By Rachel E., Sydnee O., and Shayna S.
In early February, Rabbi Stacy Rigler asked us to stay back after a Keneseth Israel youth group (KIFTY) board meeting to talk about an idea she had to honor the anniversary of the Marjory Stoneman Douglas shooting in Parkland, FL. She knew we would be a good match to plan this event because we are all so passionate about the topic of gun violence prevention. We sat down and expressed idea after idea: maybe a student from Stoneman Douglas, maybe a Congressperson, maybe an audience of 50-100 people, if we’re lucky. We looked at each other, thinking this was a nearly impossible task, yet we were full of determination and excitement to begin planning.
Later that night, we created a flyer, sent emails to local synagogues, and made lots of phone calls. We took a few ideas and ran with them. We called the event “Taking Action: One Year Later.” The next week, we got the news that Samara Barrack, a sophomore from Marjory Stoneman Douglas High School, would be attending. One week after that, Pennsylvania’s 4th Congressional District Representative, Madeleine Dean, was on board to come and speak as well. A sign-up sheet was created so we could get an estimate on how many people would be attending and day after day, the numbers went up, reaching around 350 people.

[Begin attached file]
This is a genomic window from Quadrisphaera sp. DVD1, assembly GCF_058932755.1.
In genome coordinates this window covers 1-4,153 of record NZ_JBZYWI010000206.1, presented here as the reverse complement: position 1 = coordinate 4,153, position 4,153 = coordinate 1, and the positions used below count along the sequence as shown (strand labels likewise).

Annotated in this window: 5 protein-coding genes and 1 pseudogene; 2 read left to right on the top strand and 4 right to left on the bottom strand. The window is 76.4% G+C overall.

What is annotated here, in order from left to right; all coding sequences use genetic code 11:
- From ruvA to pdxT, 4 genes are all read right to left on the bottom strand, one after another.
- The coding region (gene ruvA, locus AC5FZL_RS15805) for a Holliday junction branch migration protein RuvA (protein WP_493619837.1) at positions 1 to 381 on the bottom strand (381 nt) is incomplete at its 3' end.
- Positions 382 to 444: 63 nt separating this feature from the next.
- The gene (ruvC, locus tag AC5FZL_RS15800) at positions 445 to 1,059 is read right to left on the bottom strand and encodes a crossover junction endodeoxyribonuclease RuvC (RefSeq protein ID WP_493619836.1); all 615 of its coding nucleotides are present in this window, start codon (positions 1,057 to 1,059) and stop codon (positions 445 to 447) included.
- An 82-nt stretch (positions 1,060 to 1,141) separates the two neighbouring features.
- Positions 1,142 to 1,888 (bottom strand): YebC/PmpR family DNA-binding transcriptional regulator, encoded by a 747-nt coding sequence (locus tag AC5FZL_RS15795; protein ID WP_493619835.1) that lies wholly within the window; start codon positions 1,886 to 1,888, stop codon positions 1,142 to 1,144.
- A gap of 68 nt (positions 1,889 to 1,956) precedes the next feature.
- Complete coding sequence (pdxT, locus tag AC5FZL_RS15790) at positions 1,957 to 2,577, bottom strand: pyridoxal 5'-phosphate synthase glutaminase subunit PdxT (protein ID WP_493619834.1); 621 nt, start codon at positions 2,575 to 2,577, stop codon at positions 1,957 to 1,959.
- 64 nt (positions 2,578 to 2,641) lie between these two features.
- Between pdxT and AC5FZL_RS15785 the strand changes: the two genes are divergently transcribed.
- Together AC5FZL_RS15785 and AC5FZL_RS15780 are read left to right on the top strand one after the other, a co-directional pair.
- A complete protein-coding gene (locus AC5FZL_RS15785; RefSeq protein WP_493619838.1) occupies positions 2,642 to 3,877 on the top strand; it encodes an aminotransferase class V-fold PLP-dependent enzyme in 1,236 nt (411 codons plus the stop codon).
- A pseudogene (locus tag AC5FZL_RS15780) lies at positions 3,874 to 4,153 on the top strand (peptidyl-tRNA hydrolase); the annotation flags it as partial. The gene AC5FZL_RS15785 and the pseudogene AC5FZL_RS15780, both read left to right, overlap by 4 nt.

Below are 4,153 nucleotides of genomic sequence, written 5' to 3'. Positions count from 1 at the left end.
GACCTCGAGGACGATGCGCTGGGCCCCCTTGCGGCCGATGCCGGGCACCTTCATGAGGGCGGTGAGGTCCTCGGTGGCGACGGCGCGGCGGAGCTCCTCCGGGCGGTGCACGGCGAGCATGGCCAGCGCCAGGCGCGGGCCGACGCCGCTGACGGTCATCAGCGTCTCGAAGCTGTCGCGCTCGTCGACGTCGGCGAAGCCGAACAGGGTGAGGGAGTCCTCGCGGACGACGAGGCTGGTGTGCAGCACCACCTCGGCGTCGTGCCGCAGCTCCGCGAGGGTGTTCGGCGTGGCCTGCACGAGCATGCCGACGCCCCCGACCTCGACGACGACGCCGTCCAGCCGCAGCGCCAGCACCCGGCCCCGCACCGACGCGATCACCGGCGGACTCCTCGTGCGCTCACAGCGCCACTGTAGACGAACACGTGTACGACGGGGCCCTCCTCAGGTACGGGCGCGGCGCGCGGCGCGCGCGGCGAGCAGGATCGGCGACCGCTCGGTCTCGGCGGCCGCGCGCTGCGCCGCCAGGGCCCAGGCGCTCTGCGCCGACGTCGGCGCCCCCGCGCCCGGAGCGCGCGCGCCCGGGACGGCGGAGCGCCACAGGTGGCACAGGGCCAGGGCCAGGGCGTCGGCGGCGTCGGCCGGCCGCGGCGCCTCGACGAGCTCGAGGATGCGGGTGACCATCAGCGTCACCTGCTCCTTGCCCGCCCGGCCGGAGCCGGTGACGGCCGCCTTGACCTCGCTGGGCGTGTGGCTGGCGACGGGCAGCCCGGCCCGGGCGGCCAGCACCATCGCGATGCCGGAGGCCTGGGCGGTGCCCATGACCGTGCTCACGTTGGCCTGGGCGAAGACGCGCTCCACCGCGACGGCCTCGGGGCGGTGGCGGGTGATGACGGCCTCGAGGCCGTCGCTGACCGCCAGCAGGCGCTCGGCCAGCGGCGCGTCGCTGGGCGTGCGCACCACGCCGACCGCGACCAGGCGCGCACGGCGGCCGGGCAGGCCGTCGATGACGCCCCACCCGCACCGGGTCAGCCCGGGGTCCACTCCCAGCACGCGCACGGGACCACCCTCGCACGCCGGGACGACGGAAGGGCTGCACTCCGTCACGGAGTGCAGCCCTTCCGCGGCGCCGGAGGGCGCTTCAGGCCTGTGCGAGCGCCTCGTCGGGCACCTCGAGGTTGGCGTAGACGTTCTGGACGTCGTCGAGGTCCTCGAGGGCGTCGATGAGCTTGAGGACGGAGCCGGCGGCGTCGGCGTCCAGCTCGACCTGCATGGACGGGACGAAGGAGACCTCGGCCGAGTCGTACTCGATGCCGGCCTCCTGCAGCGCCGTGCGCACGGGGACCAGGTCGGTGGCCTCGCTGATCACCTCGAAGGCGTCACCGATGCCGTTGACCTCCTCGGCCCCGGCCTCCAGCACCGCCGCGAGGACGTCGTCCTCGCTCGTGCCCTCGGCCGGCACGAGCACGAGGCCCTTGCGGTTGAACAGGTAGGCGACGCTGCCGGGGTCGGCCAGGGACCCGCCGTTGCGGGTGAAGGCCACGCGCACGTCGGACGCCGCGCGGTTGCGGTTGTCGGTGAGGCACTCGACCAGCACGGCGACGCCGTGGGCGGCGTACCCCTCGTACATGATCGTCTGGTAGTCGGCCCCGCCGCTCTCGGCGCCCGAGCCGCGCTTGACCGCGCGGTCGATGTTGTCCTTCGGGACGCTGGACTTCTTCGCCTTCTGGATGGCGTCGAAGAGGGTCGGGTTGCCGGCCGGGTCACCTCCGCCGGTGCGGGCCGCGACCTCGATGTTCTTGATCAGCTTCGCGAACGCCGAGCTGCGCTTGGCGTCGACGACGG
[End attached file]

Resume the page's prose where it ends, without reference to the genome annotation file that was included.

When February 19th arrived, we walked into KI, smiles on our faces, ready to make change. As people started to enter, we realized soon this event was going to have well over 350 people. People of all ages poured through the doors, not knowing what they were about to hear. As the event began, Samara shared her eye-opening and heartbreaking experience of being a student at Stoneman Douglas the day of the shooting last year. Following Samara, Congresswoman Madeleine Dean powerfully spoke about her perspective on gun reform and shared her point of view as a mother, grandmother, and congresswomen. As the evening came to a close, we stood together as a community to honor and remember those lost in the tragedy and make a call for action. The words Congresswoman Dean said to us will stay with us forever: “It is teens like you who will make this difference. Your voices must be heard.”
Seeing the turnout at this event truly made us realize that every voice can be heard as long as you set your mind to it. Camp has taught us to fight for what we believe in and to act upon the injustices we see in the world. We are all so grateful for Camp Harlam and KI for bringing us together and giving us a platform to to make change for our generation and generations to come.